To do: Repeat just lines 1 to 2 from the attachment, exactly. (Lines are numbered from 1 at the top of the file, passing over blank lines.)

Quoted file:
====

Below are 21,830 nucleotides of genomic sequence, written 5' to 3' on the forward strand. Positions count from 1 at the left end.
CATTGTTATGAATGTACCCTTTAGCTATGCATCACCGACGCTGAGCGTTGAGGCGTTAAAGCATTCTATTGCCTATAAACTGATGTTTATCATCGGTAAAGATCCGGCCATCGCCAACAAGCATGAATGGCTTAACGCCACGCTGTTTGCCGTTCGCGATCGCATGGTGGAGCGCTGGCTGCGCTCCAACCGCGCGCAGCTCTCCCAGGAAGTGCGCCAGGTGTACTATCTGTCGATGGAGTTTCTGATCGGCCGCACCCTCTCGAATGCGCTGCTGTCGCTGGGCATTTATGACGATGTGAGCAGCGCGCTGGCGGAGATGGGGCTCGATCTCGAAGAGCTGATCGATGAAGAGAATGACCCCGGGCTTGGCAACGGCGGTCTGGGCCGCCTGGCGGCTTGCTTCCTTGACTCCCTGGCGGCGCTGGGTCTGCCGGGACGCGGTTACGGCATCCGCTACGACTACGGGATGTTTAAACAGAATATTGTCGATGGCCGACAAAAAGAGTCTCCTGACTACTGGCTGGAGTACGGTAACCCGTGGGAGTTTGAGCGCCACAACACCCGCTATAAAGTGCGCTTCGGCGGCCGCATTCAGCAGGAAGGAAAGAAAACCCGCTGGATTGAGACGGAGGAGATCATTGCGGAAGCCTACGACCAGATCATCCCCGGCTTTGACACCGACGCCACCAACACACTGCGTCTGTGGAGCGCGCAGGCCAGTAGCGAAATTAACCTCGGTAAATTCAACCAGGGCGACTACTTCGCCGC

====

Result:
Below are 21,830 nucleotides of genomic sequence, written 5' to 3' on the forward strand. Positions count from 1 at the left end.
CATTGTTATGAATGTACCCTTTAGCTATGCATCACCGACGCTGAGCGTTGAGGCGTTAAAGCATTCTATTGCCTATAAACTGATGTTTATCATCGGTAAAGATCCGGCCATCGCCAACAAGCATGAATGGCTTAACGCCACGCTGTTTGCCGTTCGCGATCGCATGGTGGAGCGCTGGCTGCGCTCCAACCGCGCGCAGCTCTCCCAGGAAGTGCGCCAGGTGTACTATCTGTCGATGGAGTTTCTGATCGGCCGCACCCTCTCGAATGCGCTGCTGTCGCTGGGCATTTATGACGATGTGAGCAGCGCGCTGGCGGAGATGGGGCTCGATCTCGAAGAGCTGATCGATGAAGAGAATGACCCCGGGCTTGGCAACGGCGGTCTGGGCCGCCTGGCGGCTTGCTTCCTTGACTCCCTGGCGGCGCTGGGTCTGCCGGGACGCGGTTACGGCATCCGCTACGACTACGGGATGTTTAAACAGAATATTGTCGATGGCCGACAAAAAGAGTCTCCTGACTACTGGCTGGAGTACGGTAACCCGTGGGAGTTTGAGCGCCACAACACCCGCTATAAAGTGCGCTTCGGCGGCCGCATTCAGCAGGAAGGAAAGAAAACCCGCTGGATTGAGACGGAGGAGATCATTGCGGAAGCCTACGACCAGATCATCCCCGGCTTTGACACCGACGCCACCAACACACTGCGTCTGTGGAGCGCGCAGGCCAGTAGCGAAATTAACCTCGGTAAATTCAACCAGGGCGACTACTTCGCCGC